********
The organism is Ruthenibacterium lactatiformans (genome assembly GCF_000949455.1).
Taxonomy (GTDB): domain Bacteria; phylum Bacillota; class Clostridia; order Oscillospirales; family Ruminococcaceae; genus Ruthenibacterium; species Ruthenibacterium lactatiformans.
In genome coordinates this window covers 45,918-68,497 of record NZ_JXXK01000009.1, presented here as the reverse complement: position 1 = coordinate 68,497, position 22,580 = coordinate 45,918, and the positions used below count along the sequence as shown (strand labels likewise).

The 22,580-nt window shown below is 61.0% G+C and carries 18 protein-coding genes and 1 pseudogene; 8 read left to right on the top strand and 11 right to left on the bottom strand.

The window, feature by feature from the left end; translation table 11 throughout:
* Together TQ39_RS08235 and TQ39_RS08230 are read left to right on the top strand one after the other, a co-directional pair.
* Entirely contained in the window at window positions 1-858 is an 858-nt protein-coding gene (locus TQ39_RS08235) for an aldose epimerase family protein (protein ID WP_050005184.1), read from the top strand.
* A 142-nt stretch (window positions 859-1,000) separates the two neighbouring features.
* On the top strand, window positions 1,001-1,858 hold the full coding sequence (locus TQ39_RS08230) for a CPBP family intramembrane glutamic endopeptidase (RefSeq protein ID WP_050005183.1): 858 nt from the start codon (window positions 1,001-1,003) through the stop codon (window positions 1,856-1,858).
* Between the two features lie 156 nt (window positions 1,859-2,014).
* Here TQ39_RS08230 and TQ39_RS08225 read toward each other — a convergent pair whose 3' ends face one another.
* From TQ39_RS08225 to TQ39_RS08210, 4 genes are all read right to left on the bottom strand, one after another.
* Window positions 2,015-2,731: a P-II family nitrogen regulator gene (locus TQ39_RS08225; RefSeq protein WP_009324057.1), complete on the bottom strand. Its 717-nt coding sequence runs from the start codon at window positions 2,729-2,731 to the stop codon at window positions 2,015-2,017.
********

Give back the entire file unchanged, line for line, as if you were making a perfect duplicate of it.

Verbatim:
The organism is Ruthenibacterium lactatiformans (genome assembly GCF_000949455.1).
Taxonomy (GTDB): domain Bacteria; phylum Bacillota; class Clostridia; order Oscillospirales; family Ruminococcaceae; genus Ruthenibacterium; species Ruthenibacterium lactatiformans.
In genome coordinates this window covers 45,918-68,497 of record NZ_JXXK01000009.1, presented here as the reverse complement: position 1 = coordinate 68,497, position 22,580 = coordinate 45,918, and the positions used below count along the sequence as shown (strand labels likewise).

The 22,580-nt window shown below is 61.0% G+C and carries 18 protein-coding genes and 1 pseudogene; 8 read left to right on the top strand and 11 right to left on the bottom strand.

The window, feature by feature from the left end; translation table 11 throughout:
* Together TQ39_RS08235 and TQ39_RS08230 are read left to right on the top strand one after the other, a co-directional pair.
* Entirely contained in the window at window positions 1-858 is an 858-nt protein-coding gene (locus TQ39_RS08235) for an aldose epimerase family protein (protein ID WP_050005184.1), read from the top strand.
* A 142-nt stretch (window positions 859-1,000) separates the two neighbouring features.
* On the top strand, window positions 1,001-1,858 hold the full coding sequence (locus TQ39_RS08230) for a CPBP family intramembrane glutamic endopeptidase (RefSeq protein ID WP_050005183.1): 858 nt from the start codon (window positions 1,001-1,003) through the stop codon (window positions 1,856-1,858).
* Between the two features lie 156 nt (window positions 1,859-2,014).
* Here TQ39_RS08230 and TQ39_RS08225 read toward each other — a convergent pair whose 3' ends face one another.
* From TQ39_RS08225 to TQ39_RS08210, 4 genes are all read right to left on the bottom strand, one after another.
* Window positions 2,015-2,731: a P-II family nitrogen regulator gene (locus TQ39_RS08225; RefSeq protein WP_009324057.1), complete on the bottom strand. Its 717-nt coding sequence runs from the start codon at window positions 2,729-2,731 to the stop codon at window positions 2,015-2,017.